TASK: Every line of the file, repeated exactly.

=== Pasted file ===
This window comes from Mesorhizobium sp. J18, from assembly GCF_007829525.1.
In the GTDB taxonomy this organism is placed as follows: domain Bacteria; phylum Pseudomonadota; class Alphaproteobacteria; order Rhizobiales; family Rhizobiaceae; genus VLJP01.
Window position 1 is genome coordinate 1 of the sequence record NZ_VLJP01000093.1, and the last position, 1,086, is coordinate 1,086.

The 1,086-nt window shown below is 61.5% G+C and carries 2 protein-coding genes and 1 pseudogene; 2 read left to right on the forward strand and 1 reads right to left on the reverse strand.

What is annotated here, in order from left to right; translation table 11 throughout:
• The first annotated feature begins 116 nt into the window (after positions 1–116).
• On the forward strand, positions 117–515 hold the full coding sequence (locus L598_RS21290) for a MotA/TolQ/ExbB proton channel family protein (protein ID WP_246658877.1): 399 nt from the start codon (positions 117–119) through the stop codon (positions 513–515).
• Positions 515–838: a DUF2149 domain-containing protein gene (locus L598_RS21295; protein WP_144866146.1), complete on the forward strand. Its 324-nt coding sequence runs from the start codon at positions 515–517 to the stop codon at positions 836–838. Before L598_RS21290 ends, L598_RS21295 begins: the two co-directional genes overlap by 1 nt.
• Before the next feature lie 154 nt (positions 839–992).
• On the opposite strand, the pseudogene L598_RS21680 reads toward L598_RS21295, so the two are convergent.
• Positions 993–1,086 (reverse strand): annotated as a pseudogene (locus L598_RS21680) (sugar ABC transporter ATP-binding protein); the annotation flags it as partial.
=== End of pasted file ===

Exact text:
This window comes from Mesorhizobium sp. J18, from assembly GCF_007829525.1.
In the GTDB taxonomy this organism is placed as follows: domain Bacteria; phylum Pseudomonadota; class Alphaproteobacteria; order Rhizobiales; family Rhizobiaceae; genus VLJP01.
Window position 1 is genome coordinate 1 of the sequence record NZ_VLJP01000093.1, and the last position, 1,086, is coordinate 1,086.

The 1,086-nt window shown below is 61.5% G+C and carries 2 protein-coding genes and 1 pseudogene; 2 read left to right on the forward strand and 1 reads right to left on the reverse strand.

What is annotated here, in order from left to right; translation table 11 throughout:
• The first annotated feature begins 116 nt into the window (after positions 1–116).
• On the forward strand, positions 117–515 hold the full coding sequence (locus L598_RS21290) for a MotA/TolQ/ExbB proton channel family protein (protein ID WP_246658877.1): 399 nt from the start codon (positions 117–119) through the stop codon (positions 513–515).
• Positions 515–838: a DUF2149 domain-containing protein gene (locus L598_RS21295; protein WP_144866146.1), complete on the forward strand. Its 324-nt coding sequence runs from the start codon at positions 515–517 to the stop codon at positions 836–838. Before L598_RS21290 ends, L598_RS21295 begins: the two co-directional genes overlap by 1 nt.
• Before the next feature lie 154 nt (positions 839–992).
• On the opposite strand, the pseudogene L598_RS21680 reads toward L598_RS21295, so the two are convergent.
• Positions 993–1,086 (reverse strand): annotated as a pseudogene (locus L598_RS21680) (sugar ABC transporter ATP-binding protein); the annotation flags it as partial.